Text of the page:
May 6, 2019 | 0 comments
Equity Means Much More Than Money
We know now that equity isn’t simply a measure of access defined by dollars being spent. To truly achieve a system that is equitable for all students, a school needs a wide array of professionals and resources working together to meet the individual needs of each student.
Years ago, in my first school, I walked into my classroom of high-needs students—a group of high-energy, disorderly second- and third-graders—that the school leaders didn’t know how to manage. The classroom was away from the core of the school, down a long corridor with the Title I room. But it was the first time the school had acknowledged these students’ needs, and by putting money toward a new teacher with a degree in counseling (me), the administration expected problems would be solved.
Their plan didn’t work. The bigger problem, of course, was that their idea of equity was spending money, not enabling real engagement, to make a difference.
We know now that equity isn’t simply a measure of access defined by dollars being spent. To truly achieve a system that is equitable for all students, a school needs a wide array of professionals and resources working together to meet the individual needs of each student. The Learning First Alliance has produced “The Elements of Success,” a compendium that redefines equity according to the recommendations of a wide range of school-based professionals and parents who have built successful schools. By studying these schools, we have found six key elements that need to be in place to help each child:
Element 1: Focus on the Total Child
Element 2: Commitment to Equity and Access
Element 3: Family and Community Engagement
Element 4: Distributed Leadership
Element 5: Strong, Supported Teaching Force and Staff
Element 6: Relationship-Oriented School Climate
What is unique in the elements of success is that successful schools do not implement a formula; rather, they analyze their school’s assets, their students’ needs, and what elements they need to expand. As each child is different, so is each school—with strengths and weaknesses that take professional knowledge to recognize. How schools use these elements makes the difference in seeing equity as impacting each child, not simply seeing the child as part of a group. Achieving equity, then, is applying all of these elements in unique combinations for each child with the result being that the children reach their potential. To be clear, resources are important, and far too many schools have too few resources. But where resources do exist, the most important factor is how those resources are used.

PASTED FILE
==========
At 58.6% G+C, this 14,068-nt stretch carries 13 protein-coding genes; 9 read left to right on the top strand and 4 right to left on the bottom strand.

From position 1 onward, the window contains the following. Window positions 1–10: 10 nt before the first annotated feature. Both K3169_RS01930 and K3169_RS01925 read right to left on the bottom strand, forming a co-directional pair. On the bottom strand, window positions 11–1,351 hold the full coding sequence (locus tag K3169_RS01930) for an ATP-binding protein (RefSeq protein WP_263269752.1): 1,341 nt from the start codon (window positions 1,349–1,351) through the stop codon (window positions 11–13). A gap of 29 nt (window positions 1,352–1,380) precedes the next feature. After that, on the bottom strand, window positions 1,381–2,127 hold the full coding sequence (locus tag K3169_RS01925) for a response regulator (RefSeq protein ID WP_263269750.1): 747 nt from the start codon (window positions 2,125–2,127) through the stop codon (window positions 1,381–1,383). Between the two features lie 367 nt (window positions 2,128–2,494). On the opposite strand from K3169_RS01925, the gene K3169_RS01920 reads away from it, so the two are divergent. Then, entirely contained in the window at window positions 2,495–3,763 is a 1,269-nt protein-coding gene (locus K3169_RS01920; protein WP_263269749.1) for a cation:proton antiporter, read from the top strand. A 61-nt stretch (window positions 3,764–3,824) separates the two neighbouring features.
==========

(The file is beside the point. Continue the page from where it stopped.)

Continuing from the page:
At district and building levels, we have seen examples of teachers and administrators using the six elements to identify what they need to help each child. For example, technology is understood to be an important part of effective schools. Yet, equity isn’t simply having a machine for each student. It is taking all of the elements of success, and seeing that equity means giving teachers and administrators professional learning to understand how to integrate the technology into effective instruction and for communities to have bandwidth available for all students, even when they are out of school. Similarly, if a school thinks that it is being effective by focusing only on reading and writing, the school too will find that it hasn’t used the lessons of the elements. Successful schools must also have relationship-oriented school climates with strong and supported teachers and staff who see that social emotional learning is crucial to success. Schools must have the necessary tools on site, give access to tools outside of school, and have knowledgeable educators who are able and willing to implement these strategies. Schools that use the elements of success and can provide the necessary resources will meet the needs of every students.
But how can a teacher use the elements of success (or other tool) to improve equity? Here are two ways:
- First, teachers can show that these elements come from across the education field, and then engage their colleagues to determine how the elements best fit into their classroom, grade level and school.
- Second, the elements can be used for long-range plans for their school’s future work so that teachers have access to services and products that can make a difference.
Thankfully, much has changed since my first job in teaching. Title I is now often integrated into a school’s structure. And children with special needs are no longer kept apart from their peers. Yet, we still sometimes find that equity is being defined as what is being spent rather than on what is needed. “The Elements of Success” can give you a set of principles to make equity a tool to help all children.
Richard M. Long is Executive Director of the Learning First Alliance, a coalition of 12 national education organizations including AFT. Dr. Long is a nationally known advocate, writer and commentator on pre-K-12 issues and federal policy. Prior to joining LFA, he spent the past four decades working in education policy, including 37 years as the Government Relations Director for the International Reading Association. He also concurrently served as Executive Director/Government Relations Director for the National Title I Association from 1995 to 2014. He earned bachelors, masters and doctorate degrees from George Washington University.
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